241652 An objective time use study of people with mobility disabilities using GPS trackers

Tuesday, November 1, 2011

Yochai Eisenberg, MUPP , Department of Disability and Human Development, University of Illinois at Chicago, Chicago, IL
Vijay Vasudevan, MPH , Department of Disability and Human Development, University of Illinois at Chicago, Chicago, IL
James Rimmer, PhD , Occupational Therapy, University of Alabama at Birmingham, Birmingham, AL
Understanding how people with mobility disabilities use their time provides an important perspective on community participation. For instance, spending excessive time in the home has been shown to lead to poor nutrition, physical inactivity and obesity. Some studies have used subjective measures of community participation. However, the purpose of this study was to use an objective approach to determine how much time is actually spent at home and how much time is spent at various community destinations. 77 individuals with mobility disabilities were given GPS trackers for seven days. Detailed information was logged about time spent at home and at community destinations. The majority of subjects (μ age = 51.8 14.8) were female (61%), African American (76.6%), not working (88.3%), made less than $10,000 per year (63.5%), and were obese (μ BMI = 34.1 12.9 kg/m2). Results showed that participants spent a mean of 150 hrs/week(89.3%) in their homes. Aside from home, participants spent 2.54 hrs/week(1.5%) at other residential settings (e.g., friends house), 1.94 hrs/week(1.2%) at medical settings, 1.50 hrs/week(0.9%) at commercial settings (e.g., fast food restaurants and retail stores), 0.58 hrs/week(0.4%) at recreation settings (e.g., parks and fitness centers), 0.32 hrs/week(0.2%) at grocery settings and 5.82 hrs/week(3.5%) at other locations. The disproportionate time spent at home and the lack of time spent in community settings other then medical and other residential settings illustrates that more work needs to be done to ensure that people with mobility disabilities are able to spend more time at health promoting community destinations.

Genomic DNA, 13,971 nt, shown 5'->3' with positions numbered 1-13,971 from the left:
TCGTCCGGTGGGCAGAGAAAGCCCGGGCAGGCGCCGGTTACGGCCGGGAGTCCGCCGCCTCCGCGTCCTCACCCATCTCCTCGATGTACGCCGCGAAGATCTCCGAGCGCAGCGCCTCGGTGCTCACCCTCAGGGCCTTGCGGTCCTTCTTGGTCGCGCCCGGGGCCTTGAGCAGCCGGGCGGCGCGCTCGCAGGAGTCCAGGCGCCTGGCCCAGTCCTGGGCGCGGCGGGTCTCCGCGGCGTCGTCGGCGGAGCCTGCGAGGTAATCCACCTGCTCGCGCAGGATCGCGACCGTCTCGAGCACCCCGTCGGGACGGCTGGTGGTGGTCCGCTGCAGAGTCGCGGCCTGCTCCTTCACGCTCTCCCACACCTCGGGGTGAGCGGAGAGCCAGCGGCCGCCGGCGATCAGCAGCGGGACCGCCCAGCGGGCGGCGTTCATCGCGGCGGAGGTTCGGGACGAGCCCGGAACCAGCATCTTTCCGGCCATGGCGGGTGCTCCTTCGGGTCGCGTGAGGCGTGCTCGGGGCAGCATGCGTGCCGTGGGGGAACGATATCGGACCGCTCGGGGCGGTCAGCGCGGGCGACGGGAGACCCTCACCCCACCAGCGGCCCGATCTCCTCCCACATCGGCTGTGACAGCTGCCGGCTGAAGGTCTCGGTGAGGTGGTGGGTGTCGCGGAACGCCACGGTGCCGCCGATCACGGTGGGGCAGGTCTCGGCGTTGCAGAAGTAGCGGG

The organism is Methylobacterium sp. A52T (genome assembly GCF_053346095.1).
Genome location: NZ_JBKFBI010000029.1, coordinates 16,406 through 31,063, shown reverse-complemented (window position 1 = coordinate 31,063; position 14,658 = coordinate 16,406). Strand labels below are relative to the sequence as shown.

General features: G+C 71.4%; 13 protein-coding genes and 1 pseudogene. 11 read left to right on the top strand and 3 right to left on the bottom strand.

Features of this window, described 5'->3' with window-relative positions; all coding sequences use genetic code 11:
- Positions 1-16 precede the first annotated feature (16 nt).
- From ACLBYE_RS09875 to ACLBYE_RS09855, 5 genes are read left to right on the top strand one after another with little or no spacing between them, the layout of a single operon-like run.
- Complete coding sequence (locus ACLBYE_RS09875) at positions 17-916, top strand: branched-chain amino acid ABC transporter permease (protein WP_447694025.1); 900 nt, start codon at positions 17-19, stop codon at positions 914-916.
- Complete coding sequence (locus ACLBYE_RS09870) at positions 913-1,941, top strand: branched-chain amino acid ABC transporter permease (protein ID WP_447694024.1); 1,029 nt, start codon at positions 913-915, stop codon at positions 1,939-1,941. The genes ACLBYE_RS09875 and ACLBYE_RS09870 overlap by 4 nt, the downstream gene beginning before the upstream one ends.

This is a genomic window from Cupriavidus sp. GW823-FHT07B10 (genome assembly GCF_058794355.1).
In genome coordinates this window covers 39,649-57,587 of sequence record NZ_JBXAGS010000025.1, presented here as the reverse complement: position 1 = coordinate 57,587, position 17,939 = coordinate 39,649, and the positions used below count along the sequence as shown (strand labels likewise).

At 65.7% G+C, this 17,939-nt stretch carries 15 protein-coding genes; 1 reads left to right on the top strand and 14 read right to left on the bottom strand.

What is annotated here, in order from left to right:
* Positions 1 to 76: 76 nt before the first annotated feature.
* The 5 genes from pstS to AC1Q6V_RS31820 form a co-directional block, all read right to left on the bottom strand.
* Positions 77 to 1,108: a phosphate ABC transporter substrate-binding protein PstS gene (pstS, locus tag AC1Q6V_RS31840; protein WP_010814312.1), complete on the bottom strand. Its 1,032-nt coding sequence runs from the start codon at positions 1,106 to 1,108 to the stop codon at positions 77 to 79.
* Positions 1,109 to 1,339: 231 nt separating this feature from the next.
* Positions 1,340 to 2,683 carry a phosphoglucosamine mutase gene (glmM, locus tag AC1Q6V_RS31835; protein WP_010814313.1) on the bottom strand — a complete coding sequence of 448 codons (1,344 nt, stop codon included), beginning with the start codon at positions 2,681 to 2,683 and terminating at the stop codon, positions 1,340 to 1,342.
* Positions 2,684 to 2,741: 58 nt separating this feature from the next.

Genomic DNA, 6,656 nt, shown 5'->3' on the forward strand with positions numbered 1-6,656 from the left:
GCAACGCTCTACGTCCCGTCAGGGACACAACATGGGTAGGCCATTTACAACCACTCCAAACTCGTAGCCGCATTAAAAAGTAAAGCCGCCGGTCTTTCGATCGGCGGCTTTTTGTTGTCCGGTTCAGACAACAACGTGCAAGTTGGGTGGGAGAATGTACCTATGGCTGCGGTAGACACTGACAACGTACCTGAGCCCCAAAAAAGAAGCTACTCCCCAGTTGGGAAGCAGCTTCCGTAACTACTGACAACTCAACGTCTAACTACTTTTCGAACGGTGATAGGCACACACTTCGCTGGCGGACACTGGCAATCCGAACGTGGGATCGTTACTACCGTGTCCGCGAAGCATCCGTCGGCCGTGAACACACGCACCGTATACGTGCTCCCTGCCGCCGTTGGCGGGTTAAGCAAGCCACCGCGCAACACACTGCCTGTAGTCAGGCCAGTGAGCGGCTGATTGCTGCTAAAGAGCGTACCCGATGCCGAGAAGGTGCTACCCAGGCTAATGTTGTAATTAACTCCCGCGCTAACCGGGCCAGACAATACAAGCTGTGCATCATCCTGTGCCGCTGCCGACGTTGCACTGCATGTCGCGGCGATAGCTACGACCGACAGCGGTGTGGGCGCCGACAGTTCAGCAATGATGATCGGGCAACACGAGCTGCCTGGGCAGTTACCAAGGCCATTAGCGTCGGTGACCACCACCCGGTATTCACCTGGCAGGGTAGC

Learning Areas:
Environmental health sciences
Public health or related research
Social and behavioral sciences

Learning Objectives:
Demonstrate how GPS technology can be used to objectively measure community participation. Identify where people with mobility disabilities spend time. Evaluate how time spent in particular locations relates to participation in the community.

Keywords: Geographic Information Systems, Disability

Presenting author's disclosure statement:

Qualified on the content I am responsible for because: I am an experienced analyst in GIS, Disability and Health. I have a master's degree in urban planning and policy.
Any relevant financial relationships? No

I agree to comply with the American Public Health Association Conflict of Interest and Commercial Support Guidelines, and to disclose to the participants any off-label or experimental uses of a commercial product or service discussed in my presentation.